If a tree falls in the forest, and it’s really, really dark outside, can a drone see it? For most of human history, the answer to that philosophical question has been “no.” (“Drones don’t exist yet” has also been an acceptable answer.) Now, the makers of a new drone called the Zenmuse XT intend to prove that the answer is “Yes, in a manner of speaking.”
Ina Fried at Re/Code writes that, early in 2016, the dronemaker DJI plans to introduce a drone camera that uses thermal imaging to provide visibility in sub-optimal conditions. The Zenmuse XT, developed in conjunction with the imaging company FLIR Systems, basically uses an object’s heat signature the way that normal cameras use visible light: by illuminating the object and allowing the camera to see it. Because an object’s heat signature can be detected in darkness as well as light, thermal photography is ideal for night-vision applications. Basically, night vision is great for finding people who are hiding or otherwise concealed. Rescue workers searching for survivors in, say, an earthquake could use a thermal-imaging drone to find people at night as well as in the daytime. Are you a fleeing criminal seeking to evade the police by hiding in a nearby cornfield? Well, tough luck, pal: The cops’ thermal-imaging drone will quickly blow your cover. Want to always win at hide and seek? Have I got the drone for you!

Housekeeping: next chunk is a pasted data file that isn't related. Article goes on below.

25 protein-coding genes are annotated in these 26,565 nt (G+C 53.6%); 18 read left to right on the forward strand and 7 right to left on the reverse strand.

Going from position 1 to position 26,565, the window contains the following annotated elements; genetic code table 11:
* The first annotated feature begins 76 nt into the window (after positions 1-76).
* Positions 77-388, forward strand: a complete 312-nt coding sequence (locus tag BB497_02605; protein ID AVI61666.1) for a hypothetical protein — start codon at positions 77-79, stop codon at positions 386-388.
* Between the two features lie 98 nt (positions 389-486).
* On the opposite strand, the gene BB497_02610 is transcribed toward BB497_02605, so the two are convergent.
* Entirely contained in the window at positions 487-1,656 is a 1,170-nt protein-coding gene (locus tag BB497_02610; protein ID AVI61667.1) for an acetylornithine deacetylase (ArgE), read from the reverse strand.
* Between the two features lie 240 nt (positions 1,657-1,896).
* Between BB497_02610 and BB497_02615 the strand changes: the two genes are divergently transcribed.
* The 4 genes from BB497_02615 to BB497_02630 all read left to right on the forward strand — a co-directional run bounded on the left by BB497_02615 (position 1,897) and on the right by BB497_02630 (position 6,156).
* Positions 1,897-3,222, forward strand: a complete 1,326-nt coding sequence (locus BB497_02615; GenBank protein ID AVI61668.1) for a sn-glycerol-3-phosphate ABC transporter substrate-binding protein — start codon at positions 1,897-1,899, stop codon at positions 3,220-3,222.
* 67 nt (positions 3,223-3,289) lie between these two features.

But the Zenmuse XT can be used in a lot of other ways, too. The camera could conceivably help firefighters see through thick clouds of smoke and locate the source of a fire. Farmers could use it to identify diseased crops. “The applications are endless,” DJI’s Michael Perry claimed in a promotional video introducing the XT. And that idea is simultaneously exciting and terrifying.
Technologies of seeing—devices and innovations that extend, enhance, or augment human vision—are fascinating and fraught. It’s one thing to use a pair of binoculars to get a closer look at, say, a bird. But it’s another thing to use those binoculars to peep at your neighbor unbeknownst to him. Camera-equipped drones have become so polarizing largely because they seem to be a new infringement of the intrinsic human right not to be watched.
For every legitimate use one can imagine for a drone, one can also imagine the drone being used for creepy and invasive purposes. DJI has indicated that the Zenmuse XT will be geared for the commercial market, and the eventual price for the device will probably be unaffordable for most casual hobbyists. But it’s likely that, at some point soon, similar technology will come to the consumer-drone market, which means that your same jackass neighbor who uses his drone to take pictures during the day will soon be able to do so at night—and, because it’s dark out, you won’t be able to tell whether he is taking pictures of you. So please enjoy these waning days of being able to conceal yourself under cover of darkness. Soon, there will literally be nowhere and no way to hide from Peeper Nation.
This article is part of a Future Tense series on the future of drones and is part of a larger project, supported by a grant from Omidyar Network and Humanity United, that includes a drone primer from New America.